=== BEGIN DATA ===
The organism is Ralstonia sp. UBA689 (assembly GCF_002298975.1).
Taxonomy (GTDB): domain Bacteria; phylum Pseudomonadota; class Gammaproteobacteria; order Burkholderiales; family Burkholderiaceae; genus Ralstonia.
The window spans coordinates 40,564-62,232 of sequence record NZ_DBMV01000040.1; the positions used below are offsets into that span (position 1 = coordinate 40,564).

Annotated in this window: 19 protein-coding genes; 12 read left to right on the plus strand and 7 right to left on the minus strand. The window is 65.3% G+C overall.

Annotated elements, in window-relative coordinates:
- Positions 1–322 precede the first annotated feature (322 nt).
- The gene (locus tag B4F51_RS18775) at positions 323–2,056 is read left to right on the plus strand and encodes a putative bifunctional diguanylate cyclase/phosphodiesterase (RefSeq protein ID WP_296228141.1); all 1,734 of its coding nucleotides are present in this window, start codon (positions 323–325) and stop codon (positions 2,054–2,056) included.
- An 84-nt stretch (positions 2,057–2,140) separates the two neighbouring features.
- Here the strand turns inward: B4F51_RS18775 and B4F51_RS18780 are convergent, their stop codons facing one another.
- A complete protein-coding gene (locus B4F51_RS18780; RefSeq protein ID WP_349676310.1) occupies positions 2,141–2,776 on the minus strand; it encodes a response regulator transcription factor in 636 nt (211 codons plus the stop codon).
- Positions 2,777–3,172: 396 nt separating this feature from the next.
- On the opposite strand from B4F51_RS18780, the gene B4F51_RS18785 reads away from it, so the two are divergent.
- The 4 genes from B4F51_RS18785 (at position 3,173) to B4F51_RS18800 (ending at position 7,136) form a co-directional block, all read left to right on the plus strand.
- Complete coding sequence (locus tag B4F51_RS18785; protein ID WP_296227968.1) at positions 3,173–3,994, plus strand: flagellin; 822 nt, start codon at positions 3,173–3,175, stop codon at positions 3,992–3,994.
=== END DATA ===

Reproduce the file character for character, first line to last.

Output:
The organism is Ralstonia sp. UBA689 (assembly GCF_002298975.1).
Taxonomy (GTDB): domain Bacteria; phylum Pseudomonadota; class Gammaproteobacteria; order Burkholderiales; family Burkholderiaceae; genus Ralstonia.
The window spans coordinates 40,564-62,232 of sequence record NZ_DBMV01000040.1; the positions used below are offsets into that span (position 1 = coordinate 40,564).

Annotated in this window: 19 protein-coding genes; 12 read left to right on the plus strand and 7 right to left on the minus strand. The window is 65.3% G+C overall.

Annotated elements, in window-relative coordinates:
- Positions 1–322 precede the first annotated feature (322 nt).
- The gene (locus tag B4F51_RS18775) at positions 323–2,056 is read left to right on the plus strand and encodes a putative bifunctional diguanylate cyclase/phosphodiesterase (RefSeq protein ID WP_296228141.1); all 1,734 of its coding nucleotides are present in this window, start codon (positions 323–325) and stop codon (positions 2,054–2,056) included.
- An 84-nt stretch (positions 2,057–2,140) separates the two neighbouring features.
- Here the strand turns inward: B4F51_RS18775 and B4F51_RS18780 are convergent, their stop codons facing one another.
- A complete protein-coding gene (locus B4F51_RS18780; RefSeq protein ID WP_349676310.1) occupies positions 2,141–2,776 on the minus strand; it encodes a response regulator transcription factor in 636 nt (211 codons plus the stop codon).
- Positions 2,777–3,172: 396 nt separating this feature from the next.
- On the opposite strand from B4F51_RS18780, the gene B4F51_RS18785 reads away from it, so the two are divergent.
- The 4 genes from B4F51_RS18785 (at position 3,173) to B4F51_RS18800 (ending at position 7,136) form a co-directional block, all read left to right on the plus strand.
- Complete coding sequence (locus tag B4F51_RS18785; protein ID WP_296227968.1) at positions 3,173–3,994, plus strand: flagellin; 822 nt, start codon at positions 3,173–3,175, stop codon at positions 3,992–3,994.